No sooner am I settled in an interviewing room in the police station of Kirkuk, Iraq, than the first prisoner I am there to see is brought in, flanked by two policemen and in handcuffs. I awkwardly rise, unsure of the etiquette involved in interviewing an ISIS fighter who is facing the death penalty. He is small, much smaller than I, on first appearances just a boy in trouble with the police, his eyes fixed on the floor, his face a mask. We all sit on armchairs lined up against facing walls, in a room cloudy with cigarette smoke and lit by fluorescent strip lighting, a room so small that my knees almost touch the prisoner’s—but he still doesn’t look up. I have interviewed plenty of soldiers on the other side of this fight, mostly from the Kurdish forces (known as pesh merga) but also fighters in the Iraqi army (known as the Iraqi Security Forces or ISF), both Arab and Kurdish. ISIS fighters, of course, are far more elusive, unless you are traveling to the Islamic State itself, but I prefer to keep my head on my shoulders.
Rumors abound as to summary executions of ISIS prisoners without due process, but of course no one will go on the record to report such abuses of human rights. Anecdotally, we were told about a prisoner who was interrogated for 30 days but only said “Allahu Akbar” (God is great) for the entire month. “Wouldn’t you shoot him?” they asked. One peshmerga gave an eyewitness report about five prisoners captured, questioned, and shot in the head. We spoke to various military leaders who said they didn’t want to take prisoners, since injured bodies are often booby-trapped and kill approaching soldiers; for this reason the PKK has a take-no-prisoners policy. (The PKK, or Kurdistan Workers’ Party, is the Kurdish separatist group based in Turkey and northern Iraq that is on the international terrorism list; in proving themselves indispensable in the fight against ISIS, they have caused a dilemma for Western governments. They are seemingly not so indispensable that those governments have felt compelled to oppose Turkey’s recent bombing campaign against them.)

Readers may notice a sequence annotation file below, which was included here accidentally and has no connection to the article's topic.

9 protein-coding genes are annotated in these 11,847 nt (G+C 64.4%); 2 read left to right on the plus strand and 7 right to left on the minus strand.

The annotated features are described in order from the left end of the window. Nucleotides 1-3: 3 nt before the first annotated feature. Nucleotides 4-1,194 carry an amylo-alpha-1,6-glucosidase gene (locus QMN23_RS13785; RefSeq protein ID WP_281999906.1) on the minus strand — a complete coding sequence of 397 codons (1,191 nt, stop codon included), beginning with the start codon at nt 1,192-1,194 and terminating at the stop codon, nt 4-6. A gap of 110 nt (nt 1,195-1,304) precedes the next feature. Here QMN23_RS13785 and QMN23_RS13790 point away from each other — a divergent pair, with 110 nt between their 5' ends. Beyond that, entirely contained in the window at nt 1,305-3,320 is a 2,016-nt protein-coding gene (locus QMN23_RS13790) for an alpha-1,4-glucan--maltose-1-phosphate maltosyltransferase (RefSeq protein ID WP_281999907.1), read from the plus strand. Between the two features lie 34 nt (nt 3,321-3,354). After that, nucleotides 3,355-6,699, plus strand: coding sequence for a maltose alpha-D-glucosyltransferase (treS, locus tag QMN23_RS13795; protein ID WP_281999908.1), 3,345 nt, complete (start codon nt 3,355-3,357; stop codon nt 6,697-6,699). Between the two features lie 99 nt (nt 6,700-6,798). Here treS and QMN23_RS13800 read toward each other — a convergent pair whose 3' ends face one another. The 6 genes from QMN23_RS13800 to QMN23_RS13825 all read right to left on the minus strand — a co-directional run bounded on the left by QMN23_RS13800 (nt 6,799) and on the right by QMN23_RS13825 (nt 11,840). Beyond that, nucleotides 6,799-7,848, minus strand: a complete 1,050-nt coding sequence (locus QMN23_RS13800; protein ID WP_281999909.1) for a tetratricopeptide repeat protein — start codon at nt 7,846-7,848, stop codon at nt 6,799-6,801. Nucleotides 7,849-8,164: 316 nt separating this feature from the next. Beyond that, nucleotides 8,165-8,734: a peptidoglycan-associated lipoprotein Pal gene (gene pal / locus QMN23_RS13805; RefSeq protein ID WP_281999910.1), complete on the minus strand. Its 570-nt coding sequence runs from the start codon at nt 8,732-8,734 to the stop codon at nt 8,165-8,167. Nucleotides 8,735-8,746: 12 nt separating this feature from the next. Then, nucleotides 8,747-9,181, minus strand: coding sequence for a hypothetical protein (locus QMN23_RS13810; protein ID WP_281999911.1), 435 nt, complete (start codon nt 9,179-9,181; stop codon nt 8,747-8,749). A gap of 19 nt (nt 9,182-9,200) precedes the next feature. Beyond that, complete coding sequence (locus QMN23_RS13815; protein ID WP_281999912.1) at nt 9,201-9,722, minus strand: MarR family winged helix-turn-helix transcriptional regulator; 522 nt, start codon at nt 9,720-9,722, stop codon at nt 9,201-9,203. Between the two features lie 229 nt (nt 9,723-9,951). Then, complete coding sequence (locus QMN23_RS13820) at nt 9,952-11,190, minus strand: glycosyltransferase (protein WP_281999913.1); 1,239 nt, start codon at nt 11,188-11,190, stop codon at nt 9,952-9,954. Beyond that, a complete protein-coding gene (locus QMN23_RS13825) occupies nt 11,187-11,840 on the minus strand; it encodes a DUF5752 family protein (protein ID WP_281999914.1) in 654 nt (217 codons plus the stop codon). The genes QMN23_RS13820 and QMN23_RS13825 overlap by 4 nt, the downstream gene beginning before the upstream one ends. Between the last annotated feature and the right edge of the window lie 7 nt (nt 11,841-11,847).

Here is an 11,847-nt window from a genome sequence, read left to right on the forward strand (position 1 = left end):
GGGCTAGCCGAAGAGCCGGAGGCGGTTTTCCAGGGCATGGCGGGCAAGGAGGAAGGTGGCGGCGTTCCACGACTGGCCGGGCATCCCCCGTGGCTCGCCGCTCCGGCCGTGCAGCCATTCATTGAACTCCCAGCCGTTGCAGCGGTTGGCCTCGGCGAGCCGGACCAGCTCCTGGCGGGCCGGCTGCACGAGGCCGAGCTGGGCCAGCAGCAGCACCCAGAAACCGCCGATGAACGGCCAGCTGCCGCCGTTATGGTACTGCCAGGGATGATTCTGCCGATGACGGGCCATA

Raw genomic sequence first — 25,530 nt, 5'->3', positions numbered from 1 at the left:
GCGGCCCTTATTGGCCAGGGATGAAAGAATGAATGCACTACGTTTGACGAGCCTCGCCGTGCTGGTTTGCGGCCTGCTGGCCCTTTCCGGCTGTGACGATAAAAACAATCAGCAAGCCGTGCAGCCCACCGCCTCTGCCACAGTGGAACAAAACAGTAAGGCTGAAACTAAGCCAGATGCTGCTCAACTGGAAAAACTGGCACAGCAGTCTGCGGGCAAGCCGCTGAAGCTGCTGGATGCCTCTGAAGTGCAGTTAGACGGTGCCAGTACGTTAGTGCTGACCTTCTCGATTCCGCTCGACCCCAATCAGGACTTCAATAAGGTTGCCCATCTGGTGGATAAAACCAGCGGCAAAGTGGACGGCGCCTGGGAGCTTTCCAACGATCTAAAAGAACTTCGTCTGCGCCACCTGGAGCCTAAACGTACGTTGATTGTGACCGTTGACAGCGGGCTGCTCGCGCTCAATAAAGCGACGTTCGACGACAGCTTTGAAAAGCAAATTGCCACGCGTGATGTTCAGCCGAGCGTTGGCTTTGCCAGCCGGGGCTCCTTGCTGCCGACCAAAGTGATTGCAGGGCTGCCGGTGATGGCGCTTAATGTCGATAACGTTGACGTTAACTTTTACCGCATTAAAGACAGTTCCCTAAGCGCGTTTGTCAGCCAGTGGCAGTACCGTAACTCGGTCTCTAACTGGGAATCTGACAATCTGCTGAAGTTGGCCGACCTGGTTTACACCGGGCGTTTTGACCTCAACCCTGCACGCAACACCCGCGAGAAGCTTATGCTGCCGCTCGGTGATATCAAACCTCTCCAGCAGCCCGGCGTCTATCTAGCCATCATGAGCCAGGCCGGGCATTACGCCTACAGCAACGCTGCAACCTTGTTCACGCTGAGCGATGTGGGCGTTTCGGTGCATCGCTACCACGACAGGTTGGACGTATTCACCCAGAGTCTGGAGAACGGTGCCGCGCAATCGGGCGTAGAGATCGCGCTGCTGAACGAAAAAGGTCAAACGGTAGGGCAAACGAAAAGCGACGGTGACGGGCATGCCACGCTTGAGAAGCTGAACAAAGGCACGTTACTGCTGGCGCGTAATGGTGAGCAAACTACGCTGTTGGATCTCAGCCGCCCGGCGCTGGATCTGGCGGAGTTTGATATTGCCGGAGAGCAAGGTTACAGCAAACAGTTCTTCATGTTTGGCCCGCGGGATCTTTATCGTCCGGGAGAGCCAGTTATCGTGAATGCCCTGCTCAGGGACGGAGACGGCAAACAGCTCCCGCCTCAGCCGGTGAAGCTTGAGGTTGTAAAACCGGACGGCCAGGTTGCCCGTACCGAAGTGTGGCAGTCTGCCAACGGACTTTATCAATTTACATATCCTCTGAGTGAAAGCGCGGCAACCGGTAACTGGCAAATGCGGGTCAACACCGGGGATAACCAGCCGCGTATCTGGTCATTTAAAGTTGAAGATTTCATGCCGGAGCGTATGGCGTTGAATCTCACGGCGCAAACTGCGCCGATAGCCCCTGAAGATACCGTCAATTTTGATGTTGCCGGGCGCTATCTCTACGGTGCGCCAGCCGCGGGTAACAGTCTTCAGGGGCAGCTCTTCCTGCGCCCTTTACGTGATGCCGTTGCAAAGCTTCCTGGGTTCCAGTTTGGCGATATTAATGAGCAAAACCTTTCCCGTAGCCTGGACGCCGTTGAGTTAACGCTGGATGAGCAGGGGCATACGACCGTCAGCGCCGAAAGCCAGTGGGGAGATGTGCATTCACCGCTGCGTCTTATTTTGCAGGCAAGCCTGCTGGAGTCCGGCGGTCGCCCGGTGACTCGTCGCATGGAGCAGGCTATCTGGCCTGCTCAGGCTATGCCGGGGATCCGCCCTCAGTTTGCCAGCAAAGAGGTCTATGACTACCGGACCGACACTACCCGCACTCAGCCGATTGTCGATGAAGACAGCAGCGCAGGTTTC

Another source told us of the futility of holding prisoners for their bargaining power: “With ISIS, there’s no compromise, no negotiation…they’re not interested in prisoner exchange because they believe that they’re better off dead.” Whatever the truth of the behavior of the military and security services, the fact remains: ISIS prisoners are hard to find.
One evening we watch a documentary on BBC Arabic profiling Brig. Gen. Sarhad Qadir, the head of police in the Iraqi governorate of Kirkuk. He is shown policing the town of Kirkuk, personally patrolling the streets and houses, arresting people suspected of fighting for ISIS. Kirkuk, then, seems like a good place to start: At least there are prisoners there, shown by the BBC, no less.
And so my colleagues and I drive to Kirkuk from the capital of Iraqi Kurdistan, Erbil, to meet Qadir. Despite the workload of maintaining security in this uneasy city of mixed ethnicity (mostly Arab, Kurdish, and Turkmen), rife with ISIS sleeper cells, he is welcoming, sending armed guards to bring us in from the highway to the city. We are served tea in his office, and he sits with us for half an hour before we are taken to the interview room with two colonels. (The week after I left the country he and other officers would be caught in a huge car bomb; Qadir was wounded for the fourteenth time in the service of Kurdistan.)